As previously mentioned, we support this bill; however, it is with some reservation. No matter how many laws and policies the government puts in place, the impact will be minimal unless there is the political will to actually abide by and enforce those laws and policies.

I understand the member for Kenora has a lot of rhetoric to offer, across the board. Obviously this just goes to prove how much the Conservatives are not in tune with the environmental laws that need to be put in place.

On that note, although this bill provides additional tools to officers who will enforce this act, providing that the government ensures there is enough funding to have the appropriate number of enforcement officers employed, there is still a dire need for amendments to eight different acts to harmonize the penalties. This is long overdue.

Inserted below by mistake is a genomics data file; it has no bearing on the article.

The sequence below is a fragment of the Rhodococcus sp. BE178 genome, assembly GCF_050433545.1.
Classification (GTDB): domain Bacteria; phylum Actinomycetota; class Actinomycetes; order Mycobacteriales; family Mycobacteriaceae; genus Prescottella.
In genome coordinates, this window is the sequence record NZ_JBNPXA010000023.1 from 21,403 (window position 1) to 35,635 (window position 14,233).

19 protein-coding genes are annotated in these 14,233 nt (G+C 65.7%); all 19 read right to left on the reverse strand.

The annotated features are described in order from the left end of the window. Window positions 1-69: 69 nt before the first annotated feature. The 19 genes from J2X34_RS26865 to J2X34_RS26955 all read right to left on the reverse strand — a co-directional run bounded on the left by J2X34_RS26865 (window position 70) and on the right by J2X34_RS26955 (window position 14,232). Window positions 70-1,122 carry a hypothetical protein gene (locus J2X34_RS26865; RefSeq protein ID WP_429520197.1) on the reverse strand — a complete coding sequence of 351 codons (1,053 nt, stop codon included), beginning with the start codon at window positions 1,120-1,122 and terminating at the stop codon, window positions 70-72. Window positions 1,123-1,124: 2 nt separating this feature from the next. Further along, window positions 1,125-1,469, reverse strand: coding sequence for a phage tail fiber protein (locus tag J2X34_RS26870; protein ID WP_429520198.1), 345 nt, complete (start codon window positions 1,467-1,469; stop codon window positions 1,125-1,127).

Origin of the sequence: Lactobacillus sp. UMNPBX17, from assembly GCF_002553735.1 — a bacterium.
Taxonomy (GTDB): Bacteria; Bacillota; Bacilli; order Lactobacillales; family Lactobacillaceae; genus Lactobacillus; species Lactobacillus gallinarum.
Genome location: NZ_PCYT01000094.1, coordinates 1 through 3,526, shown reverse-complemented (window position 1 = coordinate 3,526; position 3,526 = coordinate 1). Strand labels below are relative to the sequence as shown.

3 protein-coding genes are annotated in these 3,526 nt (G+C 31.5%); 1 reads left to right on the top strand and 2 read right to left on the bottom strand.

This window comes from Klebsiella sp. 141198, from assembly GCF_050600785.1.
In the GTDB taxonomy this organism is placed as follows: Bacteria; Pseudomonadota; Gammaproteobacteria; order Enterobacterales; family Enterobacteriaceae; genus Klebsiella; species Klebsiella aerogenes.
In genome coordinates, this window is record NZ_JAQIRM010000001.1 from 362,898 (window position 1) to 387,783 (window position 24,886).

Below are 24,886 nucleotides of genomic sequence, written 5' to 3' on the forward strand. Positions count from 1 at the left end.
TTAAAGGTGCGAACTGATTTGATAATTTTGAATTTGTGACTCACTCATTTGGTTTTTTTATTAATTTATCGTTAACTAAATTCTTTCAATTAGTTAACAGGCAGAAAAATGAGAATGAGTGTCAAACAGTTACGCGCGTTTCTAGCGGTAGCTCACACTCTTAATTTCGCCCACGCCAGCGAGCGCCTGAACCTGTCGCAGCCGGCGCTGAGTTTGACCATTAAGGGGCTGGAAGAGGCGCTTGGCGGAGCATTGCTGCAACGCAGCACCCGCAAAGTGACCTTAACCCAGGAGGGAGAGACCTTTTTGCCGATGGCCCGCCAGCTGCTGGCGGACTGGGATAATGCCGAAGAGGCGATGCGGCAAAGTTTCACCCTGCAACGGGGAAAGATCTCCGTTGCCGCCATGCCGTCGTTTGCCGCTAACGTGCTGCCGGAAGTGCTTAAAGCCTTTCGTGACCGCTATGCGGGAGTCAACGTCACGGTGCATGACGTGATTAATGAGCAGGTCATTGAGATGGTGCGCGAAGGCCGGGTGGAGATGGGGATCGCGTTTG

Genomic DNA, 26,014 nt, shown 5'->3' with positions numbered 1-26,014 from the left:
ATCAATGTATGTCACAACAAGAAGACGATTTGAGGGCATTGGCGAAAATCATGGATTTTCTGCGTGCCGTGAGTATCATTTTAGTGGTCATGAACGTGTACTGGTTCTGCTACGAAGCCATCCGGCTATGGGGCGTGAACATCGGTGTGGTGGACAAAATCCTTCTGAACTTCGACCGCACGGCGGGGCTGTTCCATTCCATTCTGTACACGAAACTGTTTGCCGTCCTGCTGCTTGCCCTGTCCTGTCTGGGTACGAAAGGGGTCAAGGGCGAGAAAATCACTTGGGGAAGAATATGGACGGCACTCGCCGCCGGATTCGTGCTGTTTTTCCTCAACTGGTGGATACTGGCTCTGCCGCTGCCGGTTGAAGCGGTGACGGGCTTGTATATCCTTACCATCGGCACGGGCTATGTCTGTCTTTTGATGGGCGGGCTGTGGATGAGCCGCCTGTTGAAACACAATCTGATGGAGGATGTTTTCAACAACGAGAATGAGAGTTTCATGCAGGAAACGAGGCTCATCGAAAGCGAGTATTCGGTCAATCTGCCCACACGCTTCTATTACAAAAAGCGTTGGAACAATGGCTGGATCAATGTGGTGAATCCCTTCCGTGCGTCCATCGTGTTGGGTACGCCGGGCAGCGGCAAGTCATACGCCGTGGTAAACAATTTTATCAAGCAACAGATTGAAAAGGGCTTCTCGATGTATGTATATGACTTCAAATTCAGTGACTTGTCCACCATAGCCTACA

The bill will require publication to shareholders and the general public of convictions under environmental law. It will not require publication of all violations, warnings, orders and tickets issued, all agreements and all charges. That is exactly what we need to put out there.

On that note, I think it is important to really recognize whether the government is actually committed to ensuring we have the proper environmental laws in place, given the fact that it basically gutted anything that had to do with Kyoto.

I can tell you that Domtar in Espanola had ensured they would be up to date with regard to the Kyoto targets. They invested all their money to make sure it was going to get done. They wanted to make sure that their company was going to be at the forefront on this. Basically, all the other companies are being told, “No, it is okay. You don't have to abide by it”. I think it is a shame.